• What can parents and family members do to help?

  • How can I keep my child safe at home?

  • Are there strategies I can use when they are distressed?

  • Is there a diagnosis?

  • What kind of help is available from the NHS?

  • What if my child needs a lot of help?

  • Can I get financial support as a carer?

  • Who is my child's key worker or care coordinator?

  • How does the treatment work?

  • Will there be treatment sessions involving the family? Could we have family therapy?

  • Can you recommend any groups or charities for parents?

  • Can I still be involved if my child transitions to adult services?

  • What are the rules about confidentiality?

  • What if my teenager can't get help from adult mental health services?

CYPS

What does the Children and Young People Service (CYPS) do?

We offer services for children and young people (and their families/carers) up to their 18th birthday who are experiencing mental health and emotional wellbeing difficulties. The child or young person should be registered with a Gloucestershire GP. We also provide services for children and young people who have health issues related to a moderate to severe learning disability.

In addition, we offer specialist consultation and training to a range of practitioners so children and young people can access early help, support and advice within their local communities to help improve their mental health and emotional wellbeing.

Who can refer to CYPS?

Referrals can be made by any practitioner working with children, young people and their families/carers.

When should I make a referral to CYPS?

• Where presenting symptoms (at the point of referral) suggest the likelihood of moderate or severe emotional and mental health problems. These problems are likely to be persistent in nature and will be significantly impacting upon daily functioning

• Where interventions have already been delivered by other practitioners, (i.e. school nurse or counsellor but specialist mental health input still appears to be appropriate

• Where clinical risk/self-harming behaviours have escalated to moderate or high levels

• Where there is a complex, co-morbid presentation that would benefit from a coordinated multi disciplinary team assessment or package of intervention

• Where there is a sudden and/or escalating change of behaviour that is hard to understand and may be indicative of emotional or mental health deterioration or unknown trauma, i.e. sudden onset psychosis.

CYPS will typically respond to referrals in three ways

Option 1: Advice and signposting support.

Where it is beneficial to explore what options of mental health support are available in their own community, the referrer will receive a letter outlining local support and other self-help ideas for the child or young person. We may also contact the referrer directly to gain more information or offer consultation and advice.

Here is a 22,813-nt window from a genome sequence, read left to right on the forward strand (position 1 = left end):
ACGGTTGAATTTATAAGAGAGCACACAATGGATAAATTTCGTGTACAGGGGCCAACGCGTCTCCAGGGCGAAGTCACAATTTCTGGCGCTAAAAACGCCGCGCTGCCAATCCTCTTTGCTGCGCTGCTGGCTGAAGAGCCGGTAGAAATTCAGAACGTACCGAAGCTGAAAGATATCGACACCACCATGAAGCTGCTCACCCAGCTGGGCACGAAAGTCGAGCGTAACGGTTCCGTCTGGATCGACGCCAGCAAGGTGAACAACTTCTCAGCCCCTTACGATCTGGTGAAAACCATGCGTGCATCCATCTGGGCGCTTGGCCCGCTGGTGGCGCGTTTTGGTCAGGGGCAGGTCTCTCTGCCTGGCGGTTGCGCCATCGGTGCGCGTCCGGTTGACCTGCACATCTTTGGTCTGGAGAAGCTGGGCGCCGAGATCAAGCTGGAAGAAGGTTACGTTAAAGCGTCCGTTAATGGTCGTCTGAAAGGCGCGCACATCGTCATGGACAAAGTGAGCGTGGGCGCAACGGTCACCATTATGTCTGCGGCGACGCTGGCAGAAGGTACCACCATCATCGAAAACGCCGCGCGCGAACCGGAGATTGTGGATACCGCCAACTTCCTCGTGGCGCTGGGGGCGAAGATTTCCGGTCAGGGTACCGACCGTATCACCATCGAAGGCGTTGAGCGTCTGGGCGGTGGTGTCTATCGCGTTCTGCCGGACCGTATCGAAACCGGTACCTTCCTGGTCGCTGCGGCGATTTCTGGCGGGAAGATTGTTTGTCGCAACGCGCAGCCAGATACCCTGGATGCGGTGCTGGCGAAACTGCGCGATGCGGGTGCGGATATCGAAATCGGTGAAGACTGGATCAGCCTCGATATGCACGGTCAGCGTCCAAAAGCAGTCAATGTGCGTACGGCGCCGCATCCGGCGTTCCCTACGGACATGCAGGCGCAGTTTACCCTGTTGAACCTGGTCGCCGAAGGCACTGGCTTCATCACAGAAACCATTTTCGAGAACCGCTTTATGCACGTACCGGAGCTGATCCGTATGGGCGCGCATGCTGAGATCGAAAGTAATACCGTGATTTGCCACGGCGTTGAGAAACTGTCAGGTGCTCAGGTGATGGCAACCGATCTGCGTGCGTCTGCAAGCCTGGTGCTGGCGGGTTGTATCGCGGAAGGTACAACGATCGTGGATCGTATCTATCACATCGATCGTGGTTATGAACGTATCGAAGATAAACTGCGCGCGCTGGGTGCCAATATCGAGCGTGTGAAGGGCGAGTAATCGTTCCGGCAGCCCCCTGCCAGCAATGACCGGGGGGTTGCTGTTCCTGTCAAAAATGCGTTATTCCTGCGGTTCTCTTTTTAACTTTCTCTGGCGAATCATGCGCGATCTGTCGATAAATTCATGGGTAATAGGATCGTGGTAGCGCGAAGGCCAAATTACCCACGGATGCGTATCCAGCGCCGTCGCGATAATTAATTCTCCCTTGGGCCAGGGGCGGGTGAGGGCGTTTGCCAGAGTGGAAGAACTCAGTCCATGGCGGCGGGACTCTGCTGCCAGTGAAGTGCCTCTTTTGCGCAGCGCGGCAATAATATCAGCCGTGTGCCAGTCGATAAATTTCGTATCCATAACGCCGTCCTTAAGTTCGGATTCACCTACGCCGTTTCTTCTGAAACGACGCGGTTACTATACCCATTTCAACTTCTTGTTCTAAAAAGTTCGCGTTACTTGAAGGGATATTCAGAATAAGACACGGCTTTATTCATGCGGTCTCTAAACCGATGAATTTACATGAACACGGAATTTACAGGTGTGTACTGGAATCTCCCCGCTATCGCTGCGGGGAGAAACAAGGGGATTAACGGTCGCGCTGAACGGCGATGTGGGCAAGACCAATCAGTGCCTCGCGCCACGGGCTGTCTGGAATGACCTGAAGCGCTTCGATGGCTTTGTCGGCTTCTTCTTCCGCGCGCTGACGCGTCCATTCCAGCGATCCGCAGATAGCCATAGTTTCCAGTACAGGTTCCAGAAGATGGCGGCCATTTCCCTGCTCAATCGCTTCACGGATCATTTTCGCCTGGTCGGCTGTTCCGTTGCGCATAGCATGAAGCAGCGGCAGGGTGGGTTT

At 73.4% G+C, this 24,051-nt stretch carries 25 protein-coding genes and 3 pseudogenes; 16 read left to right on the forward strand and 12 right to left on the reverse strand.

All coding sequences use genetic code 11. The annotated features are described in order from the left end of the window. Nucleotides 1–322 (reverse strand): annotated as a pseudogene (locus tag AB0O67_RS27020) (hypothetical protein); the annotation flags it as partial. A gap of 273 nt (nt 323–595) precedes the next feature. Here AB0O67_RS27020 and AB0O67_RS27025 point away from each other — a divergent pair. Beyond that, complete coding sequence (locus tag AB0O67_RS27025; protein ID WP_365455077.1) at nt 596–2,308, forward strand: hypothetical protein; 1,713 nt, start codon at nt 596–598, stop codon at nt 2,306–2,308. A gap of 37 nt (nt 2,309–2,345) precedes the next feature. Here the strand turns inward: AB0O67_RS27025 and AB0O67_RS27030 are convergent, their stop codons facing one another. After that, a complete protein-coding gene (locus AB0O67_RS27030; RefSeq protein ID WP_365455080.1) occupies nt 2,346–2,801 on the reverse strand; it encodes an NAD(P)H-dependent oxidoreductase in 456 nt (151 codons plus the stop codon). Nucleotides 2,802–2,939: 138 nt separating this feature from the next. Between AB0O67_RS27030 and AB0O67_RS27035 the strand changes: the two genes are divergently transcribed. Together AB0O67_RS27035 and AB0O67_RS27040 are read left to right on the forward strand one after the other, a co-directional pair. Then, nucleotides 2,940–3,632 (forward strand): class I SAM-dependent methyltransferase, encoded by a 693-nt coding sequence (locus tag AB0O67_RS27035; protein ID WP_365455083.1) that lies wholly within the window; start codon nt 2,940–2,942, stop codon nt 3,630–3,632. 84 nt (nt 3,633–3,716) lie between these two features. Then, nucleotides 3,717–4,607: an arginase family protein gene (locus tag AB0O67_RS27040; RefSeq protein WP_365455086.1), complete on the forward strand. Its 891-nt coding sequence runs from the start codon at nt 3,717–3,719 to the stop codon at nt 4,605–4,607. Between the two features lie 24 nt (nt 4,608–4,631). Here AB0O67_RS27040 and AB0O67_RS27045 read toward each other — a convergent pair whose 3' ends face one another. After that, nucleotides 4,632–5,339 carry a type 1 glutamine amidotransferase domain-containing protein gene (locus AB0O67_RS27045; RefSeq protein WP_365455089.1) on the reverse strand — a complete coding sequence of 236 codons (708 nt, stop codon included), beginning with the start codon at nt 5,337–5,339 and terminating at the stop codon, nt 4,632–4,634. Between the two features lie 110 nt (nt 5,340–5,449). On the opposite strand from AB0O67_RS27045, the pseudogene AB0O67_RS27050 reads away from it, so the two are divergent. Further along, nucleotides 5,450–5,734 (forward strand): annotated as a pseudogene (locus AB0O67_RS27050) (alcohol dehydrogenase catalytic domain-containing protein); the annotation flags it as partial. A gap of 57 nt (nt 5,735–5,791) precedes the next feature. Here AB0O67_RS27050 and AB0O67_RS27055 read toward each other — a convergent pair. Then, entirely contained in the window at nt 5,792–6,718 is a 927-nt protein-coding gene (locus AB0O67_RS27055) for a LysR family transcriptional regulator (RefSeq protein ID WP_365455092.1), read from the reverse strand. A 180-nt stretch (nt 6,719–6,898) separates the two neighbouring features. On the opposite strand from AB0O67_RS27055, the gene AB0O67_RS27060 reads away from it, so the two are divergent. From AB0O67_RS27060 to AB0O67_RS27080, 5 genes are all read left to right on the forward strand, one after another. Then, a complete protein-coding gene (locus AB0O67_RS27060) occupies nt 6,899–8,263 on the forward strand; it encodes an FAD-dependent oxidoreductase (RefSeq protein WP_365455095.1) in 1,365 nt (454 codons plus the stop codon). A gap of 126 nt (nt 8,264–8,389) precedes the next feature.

Option 2: Level 2/PMHW consultation to schools/multi-agency professionals.

Where the referrer has concerns about mental health issues, please ring the CYPS Practitioner Advice Line (01452 894272) to talk through next steps. For schools, it may be appropriate for the school to link with their CYPS Primary Mental Health Worker (PMHW) to set up a network meeting to discuss options for support.

Option 3: Further CYPS assessment
Where the referral is accepted, the child or young person will be offered a CYPS

specialist mental health assessment within one of our locality bases. We call this a CHOICE appointment.

What mental health difficulties can CYPS typically help with?

• Anxiety disorders (including phobias, OCD, and PTSD)

• Emotional and mental health disorder secondary to abusive or traumatic experiences

• Psychosis

• Depressive disorders

• Eating disorders

• Deliberate self-harm and suicide ideation/intent

• Pre-school mental health problems

• Neuro-developmental disorders, including attention deficit/hyperactivity disorder (ADHD), Tourette’s Syndrome and complex tic disorders

• Moderate or severe emotional and mental health disorder associated with physical health problems and somatoform disorders

• Moderate or severe emotional and mental health problems associated with ADHD or Autistic Spectrum Disorders (ASD) for those of secondary school age.

What information should a referral include?

• The name and contact details for the child and their family

• School information (to include year group and any support already being offered)

• What support/interventions have already been tried?

• What is the child/young person/ family mainly concerned about?

• What kind of help is the child/young person/family looking for?

• Consider how likely the family is to engage with CYPS and whether additional
support from the referrer is needed to assist this

• Details of other agencies involved • Any safeguarding concerns.